Obama's notorious handshake with Raúl Castro at the Nelson Mandela memorial in Johannesburg yesterday is prompting requisite outrage from all the predictable quarters—beginning with Florida's Republican Congressional delegation. Rep. Ileana Ros-Lehtinen called the handshake "nauseating and disheartening," while Rep. Mario Diaz-Balart, also the offspring of Cuban immigrants, said "the president's friendly demeanor with Raúl Castro is reflective of his policies to the Castro regime and every other terrorist dictatorship." Sen. Marco Rubio said Obama "should have asked [Castro] about those basic freedoms Mandela was associated with that are denied in Cuba." (USA Today)
With the passing of Nelson Mandela today, Barack Obama of course issued the requisite accolades, hailing the departed icon of South African freedom as "one of the most influential, courageous, and profoundly good human beings that any of us will share time with on this Earth... Like so many around the globe, I cannot fully imagine my own life without the example that Nelson Mandela set. And so long as I live I will do what I can to learn from him." (USA Today) Obama's words may well be heartfelt, but the notion that the US stood beside Mandela in the long struggle against apartheid is revisionism that must be combatted.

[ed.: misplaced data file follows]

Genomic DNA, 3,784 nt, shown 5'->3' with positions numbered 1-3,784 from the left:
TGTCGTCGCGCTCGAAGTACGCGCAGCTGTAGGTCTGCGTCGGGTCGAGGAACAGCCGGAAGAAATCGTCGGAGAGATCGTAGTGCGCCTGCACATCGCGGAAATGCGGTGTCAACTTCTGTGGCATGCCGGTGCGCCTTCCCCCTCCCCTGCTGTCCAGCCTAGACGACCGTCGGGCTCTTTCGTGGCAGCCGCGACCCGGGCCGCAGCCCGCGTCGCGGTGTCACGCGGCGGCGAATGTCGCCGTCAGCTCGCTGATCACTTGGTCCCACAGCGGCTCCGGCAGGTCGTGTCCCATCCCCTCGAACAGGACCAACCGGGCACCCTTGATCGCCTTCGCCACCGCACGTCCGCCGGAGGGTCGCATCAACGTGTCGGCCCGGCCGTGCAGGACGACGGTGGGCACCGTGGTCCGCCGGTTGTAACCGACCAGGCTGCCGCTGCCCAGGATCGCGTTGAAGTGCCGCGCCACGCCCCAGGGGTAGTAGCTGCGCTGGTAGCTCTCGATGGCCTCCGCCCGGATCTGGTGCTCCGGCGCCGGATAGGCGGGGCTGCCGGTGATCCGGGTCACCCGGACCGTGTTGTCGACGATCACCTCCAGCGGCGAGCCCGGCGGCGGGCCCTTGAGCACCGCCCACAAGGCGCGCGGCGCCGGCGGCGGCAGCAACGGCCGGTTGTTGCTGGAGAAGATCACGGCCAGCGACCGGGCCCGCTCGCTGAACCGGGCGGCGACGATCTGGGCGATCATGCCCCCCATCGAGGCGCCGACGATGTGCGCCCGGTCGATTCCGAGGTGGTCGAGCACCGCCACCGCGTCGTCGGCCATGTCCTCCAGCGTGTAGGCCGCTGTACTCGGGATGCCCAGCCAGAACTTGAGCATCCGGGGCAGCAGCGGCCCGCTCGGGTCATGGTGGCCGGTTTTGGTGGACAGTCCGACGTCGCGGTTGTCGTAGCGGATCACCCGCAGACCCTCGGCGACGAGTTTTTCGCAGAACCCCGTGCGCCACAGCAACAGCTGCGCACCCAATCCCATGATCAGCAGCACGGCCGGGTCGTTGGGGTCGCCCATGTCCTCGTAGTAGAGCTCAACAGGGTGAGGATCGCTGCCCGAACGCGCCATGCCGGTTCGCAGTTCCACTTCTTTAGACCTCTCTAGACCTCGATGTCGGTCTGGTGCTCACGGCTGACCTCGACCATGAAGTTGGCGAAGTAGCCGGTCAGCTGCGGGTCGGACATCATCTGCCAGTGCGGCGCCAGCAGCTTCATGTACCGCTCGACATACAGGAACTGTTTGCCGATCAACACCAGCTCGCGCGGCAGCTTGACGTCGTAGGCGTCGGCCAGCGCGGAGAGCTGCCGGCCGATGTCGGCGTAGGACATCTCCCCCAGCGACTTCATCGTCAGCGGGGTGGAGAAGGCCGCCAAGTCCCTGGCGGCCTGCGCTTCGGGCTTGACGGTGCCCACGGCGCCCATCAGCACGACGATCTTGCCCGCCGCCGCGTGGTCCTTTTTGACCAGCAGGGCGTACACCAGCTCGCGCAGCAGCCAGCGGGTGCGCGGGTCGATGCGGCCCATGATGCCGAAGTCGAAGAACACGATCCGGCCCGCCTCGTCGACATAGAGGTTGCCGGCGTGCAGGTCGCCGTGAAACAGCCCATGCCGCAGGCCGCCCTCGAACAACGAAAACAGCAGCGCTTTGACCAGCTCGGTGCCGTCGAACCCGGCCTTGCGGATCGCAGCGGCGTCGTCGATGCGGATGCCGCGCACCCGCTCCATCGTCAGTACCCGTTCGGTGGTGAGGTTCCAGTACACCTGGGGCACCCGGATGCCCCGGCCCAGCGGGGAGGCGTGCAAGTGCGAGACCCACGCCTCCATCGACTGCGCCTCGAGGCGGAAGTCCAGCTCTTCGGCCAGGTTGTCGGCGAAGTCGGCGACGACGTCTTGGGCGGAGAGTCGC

France is escalating its military mission in the Central African Republic, airlifting troops and equipment to the capital Bangui ahead of an anticipated UN-backed intervention. With some 400 French troops stationed in Bangui presently, at least another 1,000 are on their way, said Defense Minister Jean-Yves Le Drian. Paris, echoing the findings of rights groups, says the country has descended into chaos since the Seleka rebel coalition, many of its fighters apparently from neighboring Chad and Sudan, ousted president François Bozize in March 24. (France24, Nov. 29) With the French announcement, Amnesty International issued a statement calling for the UN Security Council to "authorize a robust peacekeeping force" for the CAR. "If the Security Council does not act now to stem the horrific cycle of violence in the Central African Republic, that failure will hang heavily on the international community for years to come," said Salil Shetty, Amnesty's secretary general. (AI, Dec. 12)
Two weeks after a tropical cyclone struck the northeast coast of Somalia, killing more than 100 people and thousands of head of livestock, important infrastructure lies in ruins and fears of an outbreak of waterborne diseases are mounting. The storm struck the autonomous region of Puntland from Nov. 8. "For four days, the cyclone brought heavy rainfall, icy winds, flash floods, and mudslides. Roads, houses, mosques, schools and farms were destroyed. Fishing boats sank. Water sources were damaged," according to Adeso, a humanitarian and development agency.